Skipping Wine Altogether

mushroom risotto in pan
mushroom risotto in pan - Fcafotodigital/Getty Images

Recipes that call for wine almost always do so with good reason. Many see it as an optional ingredient and if they're fresh out, are happy to continue cooking without it.

If using wine is not an option for whatever reason, you should always try and find a substitute that can fill its role. That being said, if we can't use the same wine for every dish, we certainly can't use the same substitute, so it matters which alternative -- or alternatives -- you choose. If the wine is there to provide a depth of flavor, then stock or bouillon cubes should be a suitable replacement. For acidity, wine vinegar can work wonders, and for sweetness, fruit juice is the way to go -- usually something with similar flavors such as apple or grape. Tomato sauce or purée can add both richness and acidity, while a few drops of soy or Worcestershire sauce can add umami to the dish. For white wine, you can usually substitute it with broth with one small tweak. Experiment to find out which substitutes work best for your palate, and you may even find that the right combination results in an even tastier dish than if you'd used wine.

Using Flavored Or Seasoned Wines Inappropriately

pouring sherry into measuring spoon
pouring sherry into measuring spoon - Michelle Lee Photography/Getty Images

So far, we've generally been talking about cooking with typical red or white wines, but this only scratches the surface. Seasoned or flavored wines, like mulled wine, can be delightfully complex ingredients that work wonders in both sweet and savory dishes.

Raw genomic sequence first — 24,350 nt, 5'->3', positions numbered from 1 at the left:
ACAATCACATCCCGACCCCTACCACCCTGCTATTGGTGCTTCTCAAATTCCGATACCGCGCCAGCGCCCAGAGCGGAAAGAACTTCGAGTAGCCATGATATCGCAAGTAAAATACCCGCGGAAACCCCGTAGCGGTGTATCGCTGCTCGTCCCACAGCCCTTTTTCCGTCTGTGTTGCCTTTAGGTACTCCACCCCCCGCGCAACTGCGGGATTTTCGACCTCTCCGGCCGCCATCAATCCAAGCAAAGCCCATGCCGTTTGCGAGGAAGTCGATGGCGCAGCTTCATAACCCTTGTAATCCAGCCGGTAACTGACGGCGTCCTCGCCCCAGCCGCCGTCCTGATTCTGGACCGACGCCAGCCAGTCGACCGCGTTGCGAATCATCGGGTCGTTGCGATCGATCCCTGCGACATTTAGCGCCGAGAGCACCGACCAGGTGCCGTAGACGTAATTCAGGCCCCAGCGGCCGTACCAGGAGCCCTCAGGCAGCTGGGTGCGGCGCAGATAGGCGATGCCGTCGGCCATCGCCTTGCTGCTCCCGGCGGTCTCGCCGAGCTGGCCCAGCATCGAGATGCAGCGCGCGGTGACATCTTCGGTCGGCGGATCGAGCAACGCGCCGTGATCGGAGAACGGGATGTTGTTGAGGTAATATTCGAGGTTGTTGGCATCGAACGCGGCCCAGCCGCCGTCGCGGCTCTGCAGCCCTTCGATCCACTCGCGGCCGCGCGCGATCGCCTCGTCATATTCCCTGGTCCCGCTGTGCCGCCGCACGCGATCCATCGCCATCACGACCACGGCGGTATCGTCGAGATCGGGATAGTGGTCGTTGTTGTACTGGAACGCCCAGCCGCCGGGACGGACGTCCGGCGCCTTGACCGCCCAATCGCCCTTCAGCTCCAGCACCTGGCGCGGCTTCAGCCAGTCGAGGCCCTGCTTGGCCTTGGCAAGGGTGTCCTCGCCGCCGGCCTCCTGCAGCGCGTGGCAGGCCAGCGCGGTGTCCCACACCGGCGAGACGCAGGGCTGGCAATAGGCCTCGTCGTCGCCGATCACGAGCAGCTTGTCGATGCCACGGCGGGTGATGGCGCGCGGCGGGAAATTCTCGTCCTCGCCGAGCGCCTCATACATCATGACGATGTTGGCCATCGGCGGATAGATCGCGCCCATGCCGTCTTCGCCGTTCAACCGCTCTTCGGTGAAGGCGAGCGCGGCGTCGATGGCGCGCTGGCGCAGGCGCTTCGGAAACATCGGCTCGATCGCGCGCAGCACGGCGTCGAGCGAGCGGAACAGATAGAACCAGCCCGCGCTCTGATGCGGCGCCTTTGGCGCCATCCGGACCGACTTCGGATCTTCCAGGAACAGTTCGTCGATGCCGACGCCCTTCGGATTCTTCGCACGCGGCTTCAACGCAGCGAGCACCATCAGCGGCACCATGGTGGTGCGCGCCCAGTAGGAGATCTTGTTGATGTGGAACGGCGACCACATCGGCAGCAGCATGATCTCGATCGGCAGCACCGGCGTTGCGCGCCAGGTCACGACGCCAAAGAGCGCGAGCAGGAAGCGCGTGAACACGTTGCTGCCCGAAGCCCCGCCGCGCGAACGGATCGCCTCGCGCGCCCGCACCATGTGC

We've also got heaps of fortified wines, like sherry, Madeira, Port, and Marsala. These are wines where more alcohol -- usually a grape-based spirit -- has been added back in to give them stronger, sweeter, and more flavorful characteristics. They can have a profound impact on how a dish tastes, like in Tasting Table's fall-inspired risotto which uses Marsala wine to add a nutty, caramelized twist to the classic recipe. However, the extra intensity of these styles of wine means that using the wrong one is far more likely to ruin a dish than if you were to mix up regular styles of the same color. Only use flavored or fortified wines if the recipe calls for it, and remember that fortified wine styles vary greatly. If a dish needs sherry, don't use Marsala, and be aware that even these styles can have both sweet and dry varieties that have big differences in how they taste.